While shopping at the Metro last week, I decided to pick up some honey. Normally I buy the stuff from the natural food store, but I planned on doing some granola baking (honey is a must have when working with granola), and since I was already at Metro, I decided to pick some up. I typically buy 500ml worth, and that lasts 3-4 baking sessions. I was very pleased to find that the huge jars of BillyBee honey (1L) were on sale for $6.29 from $12.29. Score! Into my basket one went.
Proceed to checkout: I’m scanning my items and I get to the honey. It rings in at $12.29. Some of you may be thinking, wtf! Not me, though – I was thinking, score! (Again!)
See, I used to be a cashier back in high school. Besides being able to remember random codes for fruits and vegetables (bananas, 4011, red delicious apples, 4016, on the vine tomatoes, 4664 – you get the idea), I am also familiar with the Scanning Code of Practice (also known as the Canada Scanner Price Accuracy Voluntary Code). This code states that if a product scans at a higher than advertised price, you get it for free, up to a maximum of $10. After the $10 mark, you get $10 off the product. If you have more than one of the same item, the subsequent items are sold at the lower (correct) price.
After seeing the item pop up at the wrong price, I told the cashier the situation. I should have waited to see if she brought up code herself, but I got a little excited and exclaimed, “I get it for free right!” She said no, not free, but I would get $10 off. I offered to go get the tag, since she couldn’t leave her terminal (she had to watch the other self checkouts). I brought her the tag, she fixed the price, and I ended up with 1L of honey for $2.29. The 500ml jar I buy at the natural food store goes for $7, so this was a great deal.
Participating stores are supposed to display a sticker that outlines the program. Sometimes you see them by the doors as you come in, sometimes they are right at the cash. Sometimes they don’t display them at all. It looks likes this:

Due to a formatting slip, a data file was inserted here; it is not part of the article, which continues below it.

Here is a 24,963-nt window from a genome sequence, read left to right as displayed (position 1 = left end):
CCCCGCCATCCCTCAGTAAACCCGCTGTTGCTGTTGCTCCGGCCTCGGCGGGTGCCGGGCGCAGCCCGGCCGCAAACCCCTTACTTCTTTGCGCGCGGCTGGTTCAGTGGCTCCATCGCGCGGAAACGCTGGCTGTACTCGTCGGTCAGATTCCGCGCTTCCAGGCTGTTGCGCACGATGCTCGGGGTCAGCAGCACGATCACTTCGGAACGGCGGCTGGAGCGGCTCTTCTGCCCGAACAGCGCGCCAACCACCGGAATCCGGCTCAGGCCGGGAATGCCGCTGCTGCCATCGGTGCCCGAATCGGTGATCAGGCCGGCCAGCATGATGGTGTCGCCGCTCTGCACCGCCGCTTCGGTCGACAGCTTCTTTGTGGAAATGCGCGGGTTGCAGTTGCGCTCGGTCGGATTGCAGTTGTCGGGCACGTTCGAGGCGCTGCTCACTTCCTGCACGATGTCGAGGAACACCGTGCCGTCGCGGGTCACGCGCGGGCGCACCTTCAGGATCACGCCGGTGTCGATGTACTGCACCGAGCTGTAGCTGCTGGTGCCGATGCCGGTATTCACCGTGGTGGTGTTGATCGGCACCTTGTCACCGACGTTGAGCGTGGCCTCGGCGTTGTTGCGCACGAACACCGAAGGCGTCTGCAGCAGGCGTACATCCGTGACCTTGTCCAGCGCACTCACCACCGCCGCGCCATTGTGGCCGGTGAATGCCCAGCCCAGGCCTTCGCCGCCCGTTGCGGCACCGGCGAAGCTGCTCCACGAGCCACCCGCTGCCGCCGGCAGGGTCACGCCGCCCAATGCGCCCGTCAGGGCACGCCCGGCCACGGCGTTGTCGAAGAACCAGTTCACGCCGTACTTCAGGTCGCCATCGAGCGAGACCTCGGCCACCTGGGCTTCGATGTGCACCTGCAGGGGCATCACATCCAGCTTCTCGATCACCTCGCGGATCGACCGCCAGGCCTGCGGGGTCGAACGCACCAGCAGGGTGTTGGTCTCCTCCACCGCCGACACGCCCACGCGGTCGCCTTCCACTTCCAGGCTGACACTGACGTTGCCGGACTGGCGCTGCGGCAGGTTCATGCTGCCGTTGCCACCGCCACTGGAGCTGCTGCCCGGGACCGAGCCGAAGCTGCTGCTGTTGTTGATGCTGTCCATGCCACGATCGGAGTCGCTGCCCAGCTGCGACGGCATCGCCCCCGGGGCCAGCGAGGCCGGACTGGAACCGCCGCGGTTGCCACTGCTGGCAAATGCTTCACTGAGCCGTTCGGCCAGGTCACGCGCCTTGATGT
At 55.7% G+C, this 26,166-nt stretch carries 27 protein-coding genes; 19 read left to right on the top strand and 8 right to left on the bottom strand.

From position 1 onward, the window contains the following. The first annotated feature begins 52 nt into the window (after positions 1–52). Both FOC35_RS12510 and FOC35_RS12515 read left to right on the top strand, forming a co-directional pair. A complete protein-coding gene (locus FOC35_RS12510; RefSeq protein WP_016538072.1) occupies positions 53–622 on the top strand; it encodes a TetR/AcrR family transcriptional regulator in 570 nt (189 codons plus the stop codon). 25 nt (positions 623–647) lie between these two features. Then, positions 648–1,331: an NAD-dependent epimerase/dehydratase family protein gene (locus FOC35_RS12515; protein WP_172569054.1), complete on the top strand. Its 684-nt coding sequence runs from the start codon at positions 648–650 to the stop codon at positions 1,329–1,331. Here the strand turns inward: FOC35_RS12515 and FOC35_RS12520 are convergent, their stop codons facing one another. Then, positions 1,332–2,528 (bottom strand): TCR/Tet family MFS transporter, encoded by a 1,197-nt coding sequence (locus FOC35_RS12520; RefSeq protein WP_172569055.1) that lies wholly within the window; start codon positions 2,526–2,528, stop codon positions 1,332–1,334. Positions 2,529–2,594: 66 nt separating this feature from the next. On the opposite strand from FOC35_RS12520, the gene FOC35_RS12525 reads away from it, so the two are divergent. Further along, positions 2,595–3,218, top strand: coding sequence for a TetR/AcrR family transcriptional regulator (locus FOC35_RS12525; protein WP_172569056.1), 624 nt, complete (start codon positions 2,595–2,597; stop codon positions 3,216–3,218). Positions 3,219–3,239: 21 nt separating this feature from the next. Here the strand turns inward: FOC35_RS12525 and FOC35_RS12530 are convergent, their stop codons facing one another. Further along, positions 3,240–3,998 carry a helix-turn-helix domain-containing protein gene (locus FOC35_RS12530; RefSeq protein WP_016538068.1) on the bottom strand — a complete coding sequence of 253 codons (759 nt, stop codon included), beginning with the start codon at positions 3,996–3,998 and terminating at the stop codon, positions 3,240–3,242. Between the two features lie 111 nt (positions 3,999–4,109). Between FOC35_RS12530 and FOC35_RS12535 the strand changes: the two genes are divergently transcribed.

Participating stores include Loblaws, Metro, Walmart, Home Depot and Shoppers Drug Mart, just to name a few. The Retail Council of Canada provides a full list of signatories to this policy.
Keep in mind that this policy works when a sign for a specific item is lower than the scanned price. Usually it’s old sale signs that someone didn’t pull down that are the culprits. It doesn’t work if an employee (or even customer) placed the incorrect item in front of a sign. Just because the $5.99 peanut butter was in front of a sign for $3.99 jam doesn’t mean you should get it for $3.99.
What should you do if you notice an item has scanned higher than it was supposed to? Tell the cashier immediately. Bring up the code if they don’t. Someone has to go get the sign or an employee has to verify the sign price. If you can, go get the sign yourself – it’s easier than waiting for an employee, and it’s less awkward, since people will stare at you as you hold up the line (they shouldn’t, but they will). If you have to, ask for a manager. Be polite and courteous, but firm. Remember that the cashier doesn’t give a shit if you pay for the item or get it for free, they are there to do a job, and a really boring one at that (trust me, I know).
Have you ever gotten an item for free because it scanned at a higher price? Was the experience pleasant or painful?